SINGAPORE: Tan Tock Seng Hospital’s (TTSH) Ward 9D will resume patient admissions on Saturday (May 22) with new safety measures in place, following an outbreak of COVID-19.
TTSH began admitting new patients progressively from Tuesday, more than three weeks after the first case at the hospital - a nurse who worked in Ward 9D, a general ward - was detected on Apr 27.
To contain the spread as the cluster grew, the hospital subsequently diverted emergency cases to other public hospitals and stopped admitting new patients.
Forty-six COVID-19 cases have since been linked to the cluster as of Friday, with two deaths.
Nurses will now have to put on personal protective equipment such as goggles and N95 masks at donning stations before they enter the wards.
Previously, they were only required to wear a surgical mask to attend the cases in general wards. There is a separate doffing station for nurses to remove their contaminated gear safely once they leave the wards.
TTSH Divisional Chairman, Adjunct Associate Professor Bernard Thong said these measures gave the hospital confidence to reopen safely.
“Together with the usual hand hygiene measures and all the safety measures, which will be again enforced during the period of time, I think that has actually helped to bring us to this level where we are today.”
The wards are now fitted with high efficiency air filters, or HEPA filters, as well as exhaust fans to enhance ventilation and airflow.
“We are able to achieve at least six to 12 air changes per hour. This is important because we want to prevent any stagnant air within a cubicle so there is a constant flow of air that moves in a uni-direction,” said Dr Hoi Shu Yin, the hospital’s chief nurse.
Dr Hoi added that this is the first time such features are introduced in general wards, and that they are likely to be a long-term measure.
The Multi-Ministry Taskforce on COVID-19 is still investigating the cause of the infection at Tan Tock Seng Hospital.
In a media briefing, the taskforce said that as the infections centred around Ward 9D, they are studying the possibility of airflow issues, among other factors.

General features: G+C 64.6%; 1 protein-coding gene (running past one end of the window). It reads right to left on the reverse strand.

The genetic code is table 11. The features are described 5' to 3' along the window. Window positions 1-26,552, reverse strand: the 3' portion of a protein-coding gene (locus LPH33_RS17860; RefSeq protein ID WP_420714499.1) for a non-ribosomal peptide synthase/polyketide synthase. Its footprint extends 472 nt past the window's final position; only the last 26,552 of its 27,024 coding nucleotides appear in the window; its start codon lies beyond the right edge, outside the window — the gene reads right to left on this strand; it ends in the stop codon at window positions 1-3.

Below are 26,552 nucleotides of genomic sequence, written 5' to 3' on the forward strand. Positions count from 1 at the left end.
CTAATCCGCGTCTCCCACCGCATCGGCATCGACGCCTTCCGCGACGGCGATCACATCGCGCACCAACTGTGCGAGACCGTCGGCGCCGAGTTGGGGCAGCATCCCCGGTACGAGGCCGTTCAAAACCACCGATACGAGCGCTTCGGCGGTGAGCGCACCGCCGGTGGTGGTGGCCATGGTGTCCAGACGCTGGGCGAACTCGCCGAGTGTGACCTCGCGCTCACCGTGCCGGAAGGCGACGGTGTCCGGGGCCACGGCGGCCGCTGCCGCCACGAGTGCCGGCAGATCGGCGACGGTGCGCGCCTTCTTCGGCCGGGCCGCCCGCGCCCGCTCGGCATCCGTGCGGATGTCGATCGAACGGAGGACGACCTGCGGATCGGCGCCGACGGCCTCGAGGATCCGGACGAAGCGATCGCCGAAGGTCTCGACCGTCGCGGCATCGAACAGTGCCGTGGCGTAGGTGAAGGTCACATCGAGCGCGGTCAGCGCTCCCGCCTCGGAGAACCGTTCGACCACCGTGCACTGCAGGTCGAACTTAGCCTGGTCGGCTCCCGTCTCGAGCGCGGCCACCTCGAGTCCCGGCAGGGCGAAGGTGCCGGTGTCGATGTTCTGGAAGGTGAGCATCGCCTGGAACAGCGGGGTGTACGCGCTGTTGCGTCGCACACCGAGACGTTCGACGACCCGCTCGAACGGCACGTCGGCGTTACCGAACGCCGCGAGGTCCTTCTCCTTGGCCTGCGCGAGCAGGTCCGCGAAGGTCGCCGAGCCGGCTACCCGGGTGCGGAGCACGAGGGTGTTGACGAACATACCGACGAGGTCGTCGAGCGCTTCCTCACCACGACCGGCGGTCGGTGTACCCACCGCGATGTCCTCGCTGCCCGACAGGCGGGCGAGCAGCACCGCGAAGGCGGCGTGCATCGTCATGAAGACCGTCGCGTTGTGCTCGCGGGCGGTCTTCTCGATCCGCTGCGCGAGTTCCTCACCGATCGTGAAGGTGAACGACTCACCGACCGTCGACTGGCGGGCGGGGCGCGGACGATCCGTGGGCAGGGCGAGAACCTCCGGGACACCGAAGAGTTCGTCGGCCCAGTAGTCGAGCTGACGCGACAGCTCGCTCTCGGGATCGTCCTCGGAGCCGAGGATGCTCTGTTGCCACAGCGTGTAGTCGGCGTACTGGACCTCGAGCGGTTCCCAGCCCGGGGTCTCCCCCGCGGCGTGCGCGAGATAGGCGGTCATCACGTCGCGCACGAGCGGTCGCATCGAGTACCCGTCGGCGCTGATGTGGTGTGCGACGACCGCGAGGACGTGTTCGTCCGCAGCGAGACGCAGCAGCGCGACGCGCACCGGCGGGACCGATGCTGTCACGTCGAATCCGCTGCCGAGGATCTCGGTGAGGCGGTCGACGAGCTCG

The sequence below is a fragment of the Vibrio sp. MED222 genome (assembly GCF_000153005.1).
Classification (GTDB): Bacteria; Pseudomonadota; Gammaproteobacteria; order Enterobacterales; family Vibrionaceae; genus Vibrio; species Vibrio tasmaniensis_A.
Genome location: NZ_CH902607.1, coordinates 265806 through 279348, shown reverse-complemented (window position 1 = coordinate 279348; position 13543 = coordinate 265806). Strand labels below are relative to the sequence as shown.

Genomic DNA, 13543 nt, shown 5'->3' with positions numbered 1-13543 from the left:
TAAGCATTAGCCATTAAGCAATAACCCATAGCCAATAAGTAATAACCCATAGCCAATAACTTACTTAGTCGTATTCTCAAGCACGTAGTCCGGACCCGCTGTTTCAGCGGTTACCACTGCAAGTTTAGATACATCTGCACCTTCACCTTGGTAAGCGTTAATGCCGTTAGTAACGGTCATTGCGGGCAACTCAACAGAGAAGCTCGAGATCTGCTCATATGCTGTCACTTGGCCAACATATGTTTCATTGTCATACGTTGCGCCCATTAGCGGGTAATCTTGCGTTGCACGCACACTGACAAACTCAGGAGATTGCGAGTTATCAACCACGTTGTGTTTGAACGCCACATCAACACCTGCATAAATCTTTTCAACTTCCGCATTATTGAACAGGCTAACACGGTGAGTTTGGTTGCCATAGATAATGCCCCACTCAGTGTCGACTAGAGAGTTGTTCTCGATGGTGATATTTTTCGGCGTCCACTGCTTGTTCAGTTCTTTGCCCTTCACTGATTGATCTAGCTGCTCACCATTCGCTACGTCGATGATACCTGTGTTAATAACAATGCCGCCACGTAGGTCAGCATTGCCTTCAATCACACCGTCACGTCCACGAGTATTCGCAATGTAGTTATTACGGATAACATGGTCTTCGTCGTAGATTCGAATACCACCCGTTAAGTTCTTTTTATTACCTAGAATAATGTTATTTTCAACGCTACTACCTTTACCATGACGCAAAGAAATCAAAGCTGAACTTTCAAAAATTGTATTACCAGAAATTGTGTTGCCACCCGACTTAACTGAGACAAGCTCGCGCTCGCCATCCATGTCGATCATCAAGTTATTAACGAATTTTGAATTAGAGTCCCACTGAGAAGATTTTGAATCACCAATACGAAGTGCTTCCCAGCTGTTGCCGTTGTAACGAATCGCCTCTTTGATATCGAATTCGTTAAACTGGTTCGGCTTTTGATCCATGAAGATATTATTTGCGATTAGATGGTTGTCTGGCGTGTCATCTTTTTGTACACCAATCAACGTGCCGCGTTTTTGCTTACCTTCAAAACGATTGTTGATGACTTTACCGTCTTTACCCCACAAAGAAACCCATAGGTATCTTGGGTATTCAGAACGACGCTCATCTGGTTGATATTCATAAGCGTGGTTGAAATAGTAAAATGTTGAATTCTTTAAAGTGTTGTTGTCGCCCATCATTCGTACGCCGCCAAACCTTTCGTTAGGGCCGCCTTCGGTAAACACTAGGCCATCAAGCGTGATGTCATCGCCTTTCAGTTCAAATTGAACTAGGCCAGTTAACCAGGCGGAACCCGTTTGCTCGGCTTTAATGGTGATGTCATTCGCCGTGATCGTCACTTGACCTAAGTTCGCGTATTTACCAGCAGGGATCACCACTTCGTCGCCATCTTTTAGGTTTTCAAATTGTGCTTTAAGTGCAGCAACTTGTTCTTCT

They are also not ruling out the possibility of infections stemming from unmasked patients and visitors.
READ: 'I'm used to it already': Tan Tock Seng Hospital staff on the risks of working at the heart of a COVID-19 cluster
Staff members in the affected wards were quickly quarantined following the emergence of the cluster. While the hospital had protocols in place to handle the crisis, it was nonetheless an emotional rollercoaster ride.
"Initially I would say there was an element of shock but we are all very tuned in with our protocols and processes," said Dr Hoi.
"The staff were on quarantine so we have been meeting them over Zoom to check on them, and provide updates on what is happening at this hospital. We also want to identify anyone who is feeling more emotionally down so we can be there to support them."
For Norshahira Amat Paiman, an assistant nurse clinician in Ward 9D, her family’s safety was at the top of her mind. Like many who were quarantined, she had to be isolated from her family.
“When I was away, it was during the Ramadan period, so I had to break fast on my own but I managed to video call with my friends and family members, to cope with my loneliness.”
All inpatients and 12,000 staff had cleared a series of swab tests, before the hospital made the call to reopen.
For now, it is tightening strict protocols throughout the campus.
New patients will be swabbed upon admission and periodically throughout their stay. Those deemed medically suitable to wear surgical masks will be required to do so. Visitors must remained masked at all times.
Inpatients who develop acute respiratory infection symptoms will be tested while visitor restrictions remain at one per day for up to 30 minutes.
All staff will also need to go through routine rostered testing at regular intervals. Vaccinated staff are required to do so every two weeks, while non-vaccinated staff must be swabbed every week.